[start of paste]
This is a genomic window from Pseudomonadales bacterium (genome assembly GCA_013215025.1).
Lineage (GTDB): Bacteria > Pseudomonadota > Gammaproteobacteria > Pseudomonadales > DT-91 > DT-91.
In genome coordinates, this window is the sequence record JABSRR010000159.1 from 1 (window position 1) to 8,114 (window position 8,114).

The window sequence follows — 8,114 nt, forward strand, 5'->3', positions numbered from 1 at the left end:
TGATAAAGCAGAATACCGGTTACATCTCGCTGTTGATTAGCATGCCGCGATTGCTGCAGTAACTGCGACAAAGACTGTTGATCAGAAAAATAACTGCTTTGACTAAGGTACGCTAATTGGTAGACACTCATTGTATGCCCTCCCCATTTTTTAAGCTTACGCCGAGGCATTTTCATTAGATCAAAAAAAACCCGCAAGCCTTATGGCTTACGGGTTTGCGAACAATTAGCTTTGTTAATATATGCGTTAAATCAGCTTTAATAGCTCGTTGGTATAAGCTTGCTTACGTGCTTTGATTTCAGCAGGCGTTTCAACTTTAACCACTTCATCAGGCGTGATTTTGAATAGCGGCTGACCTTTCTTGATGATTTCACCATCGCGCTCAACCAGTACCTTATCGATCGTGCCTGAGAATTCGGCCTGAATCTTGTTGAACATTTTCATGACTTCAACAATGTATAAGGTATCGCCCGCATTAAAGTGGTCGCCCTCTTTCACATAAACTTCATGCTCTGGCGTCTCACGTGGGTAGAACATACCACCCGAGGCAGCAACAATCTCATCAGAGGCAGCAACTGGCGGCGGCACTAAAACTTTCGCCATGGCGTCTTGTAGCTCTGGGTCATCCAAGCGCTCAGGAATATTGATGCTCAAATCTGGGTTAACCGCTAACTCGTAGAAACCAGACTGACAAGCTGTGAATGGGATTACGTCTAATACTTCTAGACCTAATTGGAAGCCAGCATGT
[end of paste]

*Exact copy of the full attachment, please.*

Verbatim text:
This is a genomic window from Pseudomonadales bacterium (genome assembly GCA_013215025.1).
Lineage (GTDB): Bacteria > Pseudomonadota > Gammaproteobacteria > Pseudomonadales > DT-91 > DT-91.
In genome coordinates, this window is the sequence record JABSRR010000159.1 from 1 (window position 1) to 8,114 (window position 8,114).

The window sequence follows — 8,114 nt, forward strand, 5'->3', positions numbered from 1 at the left end:
TGATAAAGCAGAATACCGGTTACATCTCGCTGTTGATTAGCATGCCGCGATTGCTGCAGTAACTGCGACAAAGACTGTTGATCAGAAAAATAACTGCTTTGACTAAGGTACGCTAATTGGTAGACACTCATTGTATGCCCTCCCCATTTTTTAAGCTTACGCCGAGGCATTTTCATTAGATCAAAAAAAACCCGCAAGCCTTATGGCTTACGGGTTTGCGAACAATTAGCTTTGTTAATATATGCGTTAAATCAGCTTTAATAGCTCGTTGGTATAAGCTTGCTTACGTGCTTTGATTTCAGCAGGCGTTTCAACTTTAACCACTTCATCAGGCGTGATTTTGAATAGCGGCTGACCTTTCTTGATGATTTCACCATCGCGCTCAACCAGTACCTTATCGATCGTGCCTGAGAATTCGGCCTGAATCTTGTTGAACATTTTCATGACTTCAACAATGTATAAGGTATCGCCCGCATTAAAGTGGTCGCCCTCTTTCACATAAACTTCATGCTCTGGCGTCTCACGTGGGTAGAACATACCACCCGAGGCAGCAACAATCTCATCAGAGGCAGCAACTGGCGGCGGCACTAAAACTTTCGCCATGGCGTCTTGTAGCTCTGGGTCATCCAAGCGCTCAGGAATATTGATGCTCAAATCTGGGTTAACCGCTAACTCGTAGAAACCAGACTGACAAGCTGTGAATGGGATTACGTCTAATACTTCTAGACCTAATTGGAAGCCAGCATGT